Monday, May 16, 2022, 12:30 – 1:45 pm EDT, Talk Room 2
The Vision Sciences Society is honored to present Norma Graham with the 2022 Ken Nakayama Medal for Excellence in Vision Science.
The Ken Nakayama Medal is in honor of Professor Ken Nakayama’s contributions to the Vision Sciences Society, as well as his innovations and excellence to the domain of vision sciences.
The winner of the Ken Nakayama Medal receives this honor for high-impact work that has made a lasting contribution in vision science in the broadest sense. The nature of this work can be fundamental, clinical or applied.
Centennial Professor of Psychology, Columbia University
Dr. Graham is known for groundbreaking research integrating visual psychophysics, mathematical modeling and relating these to physiological measurements to uncover the workings of the early cortical stages of visual processing. Graham was an early and leading proponent of theories based on multiple spatial channels that have become the foundation of contemporary models of the early visual system. This work also involved the crystallization of the notion that probability summation across channels mediates stimulus detection, the idea that the observer’s knowledge of the stimulus is an important determinant of detection, and later that the outputs of early filters are combined in a non-linear fashion to mediate the perception of higher-order patterns such as textures. Graham’s seminal book “Vision Pattern Analyzers” integrated a vast body of empirical work within a rigorous computational framework that continues to inform the interpretation of psychophysical measurements and their relationship to underlying neural processes. Graham’s thinking in these areas has become so deeply ingrained in the conceptual toolkit of modern vision science that it has in many cases transcended the need for citation.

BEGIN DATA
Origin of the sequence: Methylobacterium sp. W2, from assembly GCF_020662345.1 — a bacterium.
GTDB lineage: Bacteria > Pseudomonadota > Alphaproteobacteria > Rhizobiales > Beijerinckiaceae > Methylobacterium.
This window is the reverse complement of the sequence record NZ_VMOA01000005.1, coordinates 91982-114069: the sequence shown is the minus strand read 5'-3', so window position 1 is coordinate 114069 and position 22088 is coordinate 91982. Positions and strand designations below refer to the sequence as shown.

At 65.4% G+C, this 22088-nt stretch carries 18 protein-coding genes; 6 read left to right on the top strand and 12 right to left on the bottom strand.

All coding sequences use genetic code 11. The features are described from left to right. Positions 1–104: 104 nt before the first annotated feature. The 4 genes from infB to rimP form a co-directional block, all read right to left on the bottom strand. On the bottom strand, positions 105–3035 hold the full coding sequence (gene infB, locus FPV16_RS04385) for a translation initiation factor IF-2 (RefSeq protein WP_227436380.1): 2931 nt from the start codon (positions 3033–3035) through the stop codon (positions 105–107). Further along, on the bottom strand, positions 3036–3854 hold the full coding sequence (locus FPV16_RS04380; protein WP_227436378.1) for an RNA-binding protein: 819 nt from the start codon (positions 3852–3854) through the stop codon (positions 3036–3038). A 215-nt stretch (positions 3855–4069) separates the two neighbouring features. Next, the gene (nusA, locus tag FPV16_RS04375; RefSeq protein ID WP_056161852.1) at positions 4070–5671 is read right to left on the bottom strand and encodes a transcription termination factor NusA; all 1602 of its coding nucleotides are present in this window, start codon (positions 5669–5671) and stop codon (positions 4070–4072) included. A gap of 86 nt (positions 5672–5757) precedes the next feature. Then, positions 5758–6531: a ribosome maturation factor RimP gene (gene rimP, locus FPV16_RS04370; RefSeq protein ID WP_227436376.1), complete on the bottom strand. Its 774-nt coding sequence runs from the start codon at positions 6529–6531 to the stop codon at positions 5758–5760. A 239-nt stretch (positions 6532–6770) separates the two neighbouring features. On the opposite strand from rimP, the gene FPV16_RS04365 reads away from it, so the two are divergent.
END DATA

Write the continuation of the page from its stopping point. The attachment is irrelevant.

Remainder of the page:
Norma Graham completed her B.S. in Mathematics at Stanford University in 1966 and her Ph.D. in Psychology at the University of Pennsylvania in 1970. Following her Post-Doctoral Fellowship at Rockefeller University between 1970 and 1972. Norma then joined the faculty of Psychology at Columbia University, where she has been the William B. Ransford Professor of Psychology (2009-2012) and the Centennial Professor of Psychology (2013-present). Graham was elected to the National Academy of Sciences in 1998, to the American Academy of Arts and Sciences in 1993 and to the Society of Experimental Psychologists in 1983. She is a Fellow of the American Association for the Advancement of Sciences, of the Optical Society of America (now Optica) and of the American Psychological Association.
Breaking the visual stimulus into parts …and then?
Dr. Graham will speak during the Awards session.